NATURE: Nature Near Home by John Burroughs

Nature Near Home by John Burroughs

From Field and Study

After long experience I am convinced that the best place to study nature is at one’s own home, – on the farm, in the mountains, on the plains, by the sea, – no matter where that may be. One has it all about him then. The seasons bring to his door the great revolving cycle of wild life, floral and faunal, and he need miss no part of the show. At home one should see and hear with more fondness and sympathy. Nature should touch him a little more closely there than anywhere else. He is better attuned to it than to strange scenes. The birds about his own door are his birds, the flowers in his own fields and wood are his, the rainbow springs its magic arch across his valley, even the everlasting stars to which one lifts his eye, night after night, and year after year, from his own doorstep, have something private and personal about them. The clouds and the sunsets one sees in strange lands move one the more they are like the clouds and sunsets one has become familiar with at home. The wild creatures about you become known to you as they cannot be known to a passer-by. The traveler sees little of Nature that is revealed to the home-stayer. You will find she has made her home where you have made yours, and intimacy with her there becomes easy. Familiarity with things about one should not dull the edge of curiosity or interest. The walk you take today through the fields and woods, or along the riverbank, is the walk you should take tomorrow, and next day, and next. What you miss once, you will hit upon next time. The happenings are at intervals and are irregular. The play of Nature has no fixed program. If she is not at home today, or is in a noncommittal mood, call tomorrow, or next week. It is only when the wild creatures are at home, where their nests or dens are made, that their characteristics come out.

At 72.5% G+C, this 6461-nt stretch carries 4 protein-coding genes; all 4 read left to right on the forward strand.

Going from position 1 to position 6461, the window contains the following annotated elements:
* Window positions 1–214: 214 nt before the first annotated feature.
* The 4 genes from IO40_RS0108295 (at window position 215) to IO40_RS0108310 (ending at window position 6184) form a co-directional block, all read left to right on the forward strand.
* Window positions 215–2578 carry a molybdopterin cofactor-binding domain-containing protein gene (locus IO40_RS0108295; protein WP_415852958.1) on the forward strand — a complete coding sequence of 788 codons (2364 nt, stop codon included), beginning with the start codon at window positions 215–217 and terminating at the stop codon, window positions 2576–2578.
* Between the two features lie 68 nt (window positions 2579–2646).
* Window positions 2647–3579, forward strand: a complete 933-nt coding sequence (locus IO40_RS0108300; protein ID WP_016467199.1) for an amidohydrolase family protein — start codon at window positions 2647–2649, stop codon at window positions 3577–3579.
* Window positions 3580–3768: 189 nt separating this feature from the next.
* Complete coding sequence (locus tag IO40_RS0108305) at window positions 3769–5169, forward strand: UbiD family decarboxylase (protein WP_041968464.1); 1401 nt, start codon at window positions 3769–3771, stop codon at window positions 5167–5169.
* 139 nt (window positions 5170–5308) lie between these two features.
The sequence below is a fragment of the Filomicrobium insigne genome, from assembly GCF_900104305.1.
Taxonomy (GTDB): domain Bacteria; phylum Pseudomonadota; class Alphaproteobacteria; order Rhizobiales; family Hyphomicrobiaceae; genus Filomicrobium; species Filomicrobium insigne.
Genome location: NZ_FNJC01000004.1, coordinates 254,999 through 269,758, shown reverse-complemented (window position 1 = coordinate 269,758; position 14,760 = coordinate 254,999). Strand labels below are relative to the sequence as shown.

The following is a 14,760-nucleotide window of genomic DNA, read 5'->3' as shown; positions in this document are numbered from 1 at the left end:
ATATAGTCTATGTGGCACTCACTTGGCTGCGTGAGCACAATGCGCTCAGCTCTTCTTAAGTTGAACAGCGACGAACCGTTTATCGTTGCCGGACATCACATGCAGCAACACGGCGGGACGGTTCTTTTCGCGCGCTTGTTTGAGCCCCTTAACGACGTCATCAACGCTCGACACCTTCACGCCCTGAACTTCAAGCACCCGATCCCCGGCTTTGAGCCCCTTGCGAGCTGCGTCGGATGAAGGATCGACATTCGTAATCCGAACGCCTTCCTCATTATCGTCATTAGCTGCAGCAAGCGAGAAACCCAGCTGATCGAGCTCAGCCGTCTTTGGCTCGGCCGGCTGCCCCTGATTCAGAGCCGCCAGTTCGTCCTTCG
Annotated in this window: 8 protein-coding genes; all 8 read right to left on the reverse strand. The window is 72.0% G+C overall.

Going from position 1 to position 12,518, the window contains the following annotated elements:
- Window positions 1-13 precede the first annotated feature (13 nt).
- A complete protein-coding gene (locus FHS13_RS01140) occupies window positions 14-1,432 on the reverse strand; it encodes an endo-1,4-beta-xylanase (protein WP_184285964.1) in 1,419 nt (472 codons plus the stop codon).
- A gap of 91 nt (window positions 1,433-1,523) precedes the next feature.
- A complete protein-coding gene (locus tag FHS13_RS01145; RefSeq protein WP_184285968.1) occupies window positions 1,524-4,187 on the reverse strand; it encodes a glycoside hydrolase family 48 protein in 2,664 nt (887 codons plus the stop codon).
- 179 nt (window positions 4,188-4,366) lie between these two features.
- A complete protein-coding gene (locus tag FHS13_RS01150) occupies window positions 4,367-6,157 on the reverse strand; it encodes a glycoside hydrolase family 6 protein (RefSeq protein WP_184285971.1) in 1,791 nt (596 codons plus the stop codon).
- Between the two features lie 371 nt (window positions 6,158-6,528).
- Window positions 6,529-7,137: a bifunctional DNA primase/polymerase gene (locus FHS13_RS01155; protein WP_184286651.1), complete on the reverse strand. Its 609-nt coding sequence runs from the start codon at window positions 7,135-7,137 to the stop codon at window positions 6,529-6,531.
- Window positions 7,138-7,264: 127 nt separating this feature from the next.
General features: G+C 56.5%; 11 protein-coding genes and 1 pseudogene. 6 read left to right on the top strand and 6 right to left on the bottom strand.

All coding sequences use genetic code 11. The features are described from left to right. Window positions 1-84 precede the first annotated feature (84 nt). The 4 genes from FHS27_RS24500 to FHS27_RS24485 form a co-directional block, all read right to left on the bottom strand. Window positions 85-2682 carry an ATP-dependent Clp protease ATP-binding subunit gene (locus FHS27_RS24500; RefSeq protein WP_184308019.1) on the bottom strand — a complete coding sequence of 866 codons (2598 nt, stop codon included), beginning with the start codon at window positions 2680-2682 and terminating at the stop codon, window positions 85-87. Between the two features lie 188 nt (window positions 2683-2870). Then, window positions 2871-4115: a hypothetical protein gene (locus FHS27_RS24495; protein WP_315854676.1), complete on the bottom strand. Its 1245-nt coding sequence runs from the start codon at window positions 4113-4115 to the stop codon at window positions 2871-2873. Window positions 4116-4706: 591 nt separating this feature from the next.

If you would study the winter birds, for instance, you need not go to the winter woods to do so; you can bring them to your own door. A piece of suet on a tree in front of your window will bring chickadees, nuthatches, downy woodpeckers, brown creepers, and often juncos. And what interest you will take in these little waifs from the winter woods that daily or hourly seek the bounty you prepare for them! It is not till they have visited you for weeks that you begin to appreciate the bit of warmth and life they have added to your winter outlook. The old tree trunk then wears a more friendly aspect. The great inhospitable out-of-doors is relenting a little; the cold and the snow have found their match, and it warms your heart to think that you can help these brave little feathered people to win the fight. Not a bit daunted are they at the fearful odds against them; the woods and groves seem as barren as deserts, the earth is piled with snow, the trees snap with the cold, – no stores, no warmth anywhere, yet here are

these atoms in full breath
hurling defiance at vast death.

They are as cheery and active as if on a summer holiday.